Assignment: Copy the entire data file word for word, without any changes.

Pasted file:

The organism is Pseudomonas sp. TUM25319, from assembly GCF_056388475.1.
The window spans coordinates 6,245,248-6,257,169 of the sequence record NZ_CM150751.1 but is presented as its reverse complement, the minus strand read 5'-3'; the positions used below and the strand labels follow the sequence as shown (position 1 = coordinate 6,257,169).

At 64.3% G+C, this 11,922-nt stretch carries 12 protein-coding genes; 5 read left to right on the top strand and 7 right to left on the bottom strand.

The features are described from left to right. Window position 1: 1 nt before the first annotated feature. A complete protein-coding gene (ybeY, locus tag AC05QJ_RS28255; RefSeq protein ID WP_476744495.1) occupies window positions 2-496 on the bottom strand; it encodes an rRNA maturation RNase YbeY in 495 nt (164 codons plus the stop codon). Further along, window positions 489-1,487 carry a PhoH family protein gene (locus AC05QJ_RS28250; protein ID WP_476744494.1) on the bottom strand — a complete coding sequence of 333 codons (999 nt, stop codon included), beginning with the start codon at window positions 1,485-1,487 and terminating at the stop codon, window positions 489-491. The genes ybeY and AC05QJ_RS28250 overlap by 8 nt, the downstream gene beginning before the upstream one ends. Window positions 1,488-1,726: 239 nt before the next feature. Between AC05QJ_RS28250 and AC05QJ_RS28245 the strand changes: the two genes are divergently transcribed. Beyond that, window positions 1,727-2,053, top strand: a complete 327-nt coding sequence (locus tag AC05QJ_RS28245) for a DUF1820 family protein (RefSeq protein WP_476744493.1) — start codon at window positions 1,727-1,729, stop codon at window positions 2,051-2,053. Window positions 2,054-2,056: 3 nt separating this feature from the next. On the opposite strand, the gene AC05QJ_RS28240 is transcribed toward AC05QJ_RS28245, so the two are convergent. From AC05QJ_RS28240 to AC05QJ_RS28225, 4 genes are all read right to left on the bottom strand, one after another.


The organism is Pseudomonas sp. TUM25319, from assembly GCF_056388475.1.
The window spans coordinates 6,245,248-6,257,169 of the sequence record NZ_CM150751.1 but is presented as its reverse complement, the minus strand read 5'-3'; the positions used below and the strand labels follow the sequence as shown (position 1 = coordinate 6,257,169).

At 64.3% G+C, this 11,922-nt stretch carries 12 protein-coding genes; 5 read left to right on the top strand and 7 right to left on the bottom strand.

The features are described from left to right. Window position 1: 1 nt before the first annotated feature. A complete protein-coding gene (ybeY, locus tag AC05QJ_RS28255; RefSeq protein ID WP_476744495.1) occupies window positions 2-496 on the bottom strand; it encodes an rRNA maturation RNase YbeY in 495 nt (164 codons plus the stop codon). Further along, window positions 489-1,487 carry a PhoH family protein gene (locus AC05QJ_RS28250; protein ID WP_476744494.1) on the bottom strand — a complete coding sequence of 333 codons (999 nt, stop codon included), beginning with the start codon at window positions 1,485-1,487 and terminating at the stop codon, window positions 489-491. The genes ybeY and AC05QJ_RS28250 overlap by 8 nt, the downstream gene beginning before the upstream one ends. Window positions 1,488-1,726: 239 nt before the next feature. Between AC05QJ_RS28250 and AC05QJ_RS28245 the strand changes: the two genes are divergently transcribed. Beyond that, window positions 1,727-2,053, top strand: a complete 327-nt coding sequence (locus tag AC05QJ_RS28245) for a DUF1820 family protein (RefSeq protein WP_476744493.1) — start codon at window positions 1,727-1,729, stop codon at window positions 2,051-2,053. Window positions 2,054-2,056: 3 nt separating this feature from the next. On the opposite strand, the gene AC05QJ_RS28240 is transcribed toward AC05QJ_RS28245, so the two are convergent. From AC05QJ_RS28240 to AC05QJ_RS28225, 4 genes are all read right to left on the bottom strand, one after another.